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Hariri backs Aoun to break Lebanese deadlock

Aoun, 81, is a former army commander who led one of two rival governments during Lebanon’s civil war that lasted between 1975 to 1990 before the Syrian army forced him into exile

Lebanon's former prime minister, Sa'ad Al-Hariri, said today that he would back Hezbollah ally Michel Aoun to become president, a step that may help resolve the country's political deadlock but which still faces considerable opposition.

"This decision comes from the need to protect Lebanon and the state and the people…but it is a decision that depends on agreement," he said in a speech, describing Aoun as "the only option left".

Lebanon has endured a protracted political crisis since parliament failed to elect a new president more than two years ago, paralysing government, causing a breakdown in many basic services and reviving fears of a slide back towards civil war.

However, Aoun will still face big obstacles towards his election as president by the country's parliament, including opposition from parliamentary speaker Nabih Berri, leader of the Shia Amal Movement which is also an ally of Hezbollah.

Four prominent members of Al-Hariri's Future Movement bloc in parliament, including former prime minister Fouad Siniora, told reporters they would not vote for Aoun. Telecommunications Minister Boutros Harb, an ally of Al-Hariri's from a different party, said the same.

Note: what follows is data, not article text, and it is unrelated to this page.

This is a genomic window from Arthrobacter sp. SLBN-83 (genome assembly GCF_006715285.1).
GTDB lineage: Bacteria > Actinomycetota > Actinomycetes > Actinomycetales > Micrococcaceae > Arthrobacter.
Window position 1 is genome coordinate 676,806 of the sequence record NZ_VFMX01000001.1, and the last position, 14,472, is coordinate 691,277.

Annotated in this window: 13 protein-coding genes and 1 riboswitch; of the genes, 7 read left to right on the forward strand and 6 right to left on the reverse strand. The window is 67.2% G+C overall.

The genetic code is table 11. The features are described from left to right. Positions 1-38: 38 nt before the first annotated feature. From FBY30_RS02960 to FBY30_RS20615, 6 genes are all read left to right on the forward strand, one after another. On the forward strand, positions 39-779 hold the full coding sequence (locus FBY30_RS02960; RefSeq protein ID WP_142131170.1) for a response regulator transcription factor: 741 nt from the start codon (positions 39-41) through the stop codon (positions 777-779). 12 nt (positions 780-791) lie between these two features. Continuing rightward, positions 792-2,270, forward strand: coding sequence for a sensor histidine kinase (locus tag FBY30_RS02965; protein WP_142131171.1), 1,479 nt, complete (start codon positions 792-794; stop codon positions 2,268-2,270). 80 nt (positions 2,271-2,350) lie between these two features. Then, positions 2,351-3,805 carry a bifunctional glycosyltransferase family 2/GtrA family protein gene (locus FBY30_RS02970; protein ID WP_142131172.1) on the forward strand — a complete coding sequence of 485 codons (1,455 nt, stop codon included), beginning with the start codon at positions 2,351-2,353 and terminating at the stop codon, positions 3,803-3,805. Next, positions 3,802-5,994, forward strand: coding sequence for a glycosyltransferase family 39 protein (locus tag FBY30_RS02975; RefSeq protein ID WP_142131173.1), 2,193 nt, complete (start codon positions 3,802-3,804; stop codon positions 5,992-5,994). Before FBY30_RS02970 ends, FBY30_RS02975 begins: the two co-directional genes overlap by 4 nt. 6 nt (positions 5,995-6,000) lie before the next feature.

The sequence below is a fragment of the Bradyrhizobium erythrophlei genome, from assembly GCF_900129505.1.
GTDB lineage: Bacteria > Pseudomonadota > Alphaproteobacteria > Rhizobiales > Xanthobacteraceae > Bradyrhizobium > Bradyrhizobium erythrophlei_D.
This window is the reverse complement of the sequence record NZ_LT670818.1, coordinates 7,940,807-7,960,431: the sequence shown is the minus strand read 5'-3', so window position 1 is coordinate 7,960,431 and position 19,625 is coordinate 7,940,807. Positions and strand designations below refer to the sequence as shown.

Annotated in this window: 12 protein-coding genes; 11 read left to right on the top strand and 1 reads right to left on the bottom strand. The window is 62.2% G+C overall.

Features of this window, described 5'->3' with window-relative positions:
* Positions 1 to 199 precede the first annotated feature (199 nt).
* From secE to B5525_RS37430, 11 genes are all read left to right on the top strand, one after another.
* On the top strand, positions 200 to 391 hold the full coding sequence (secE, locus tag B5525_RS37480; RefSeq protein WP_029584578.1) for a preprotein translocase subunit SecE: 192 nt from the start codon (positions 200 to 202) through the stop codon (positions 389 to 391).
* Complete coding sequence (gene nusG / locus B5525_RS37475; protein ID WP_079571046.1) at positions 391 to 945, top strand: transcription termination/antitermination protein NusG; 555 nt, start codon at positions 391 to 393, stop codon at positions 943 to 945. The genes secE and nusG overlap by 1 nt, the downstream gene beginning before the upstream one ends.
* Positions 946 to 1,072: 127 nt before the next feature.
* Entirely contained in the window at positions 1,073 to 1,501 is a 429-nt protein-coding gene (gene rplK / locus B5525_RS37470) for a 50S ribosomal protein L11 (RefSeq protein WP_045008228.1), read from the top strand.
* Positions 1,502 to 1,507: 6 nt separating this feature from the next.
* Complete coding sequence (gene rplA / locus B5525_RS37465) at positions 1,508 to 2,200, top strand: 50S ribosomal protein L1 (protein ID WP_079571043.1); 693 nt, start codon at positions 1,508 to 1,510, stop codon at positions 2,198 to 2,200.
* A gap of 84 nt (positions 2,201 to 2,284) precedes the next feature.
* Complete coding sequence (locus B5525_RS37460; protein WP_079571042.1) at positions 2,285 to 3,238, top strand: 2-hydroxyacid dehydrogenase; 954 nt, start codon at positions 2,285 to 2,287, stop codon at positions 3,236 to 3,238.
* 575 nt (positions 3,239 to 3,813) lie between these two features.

Still, the endorsement by Al-Hariri, Lebanon's leading Sunni Muslim politician who has long opposed Aoun's Shia ally Hezbollah, represents an important step towards breaking the prolonged standoff between Lebanon's political leaders.

Al-Hariri hopes to become prime minister again if Aoun becomes president. Hezbollah, Lebanon's most powerful political player, released a statement welcoming moves to fill the presidency.

"In our discussions, we have finally reached common ground with General Michel Aoun … He does not want the state to fall, and neither do we," Hariri said, pointing to the political dangers facing Lebanon due to the civil war in neighbouring Syria.

Parliament will convene on 31 October for a session to elect the president, the 46th such sitting since the term of the last president, Michel Suleiman, expired in 2014, each of which failed to gain the two-thirds quorum needed for a vote.

Under Lebanon's power-sharing arrangement among its main sects, the presidency is reserved for a Maronite Christian, the premiership for a Sunni Muslim and the speaker of parliament for a Shia.

Aoun, 81, is a former army commander who led one of two rival governments during Lebanon's civil war that lasted between 1975 to 1990 before the Syrian army forced him into exile. His main Christian rival for the presidency, Samir Geagea, endorsed him earlier this year.

Al-Hariri's decision comes despite his accusation that Syrian President Bashar Al-Assad was behind his father's death, elder statesman Rafic Al-Hariri killed in 2005, and gave evidence to an international court trying Hezbollah members charged with involvement in the killing.

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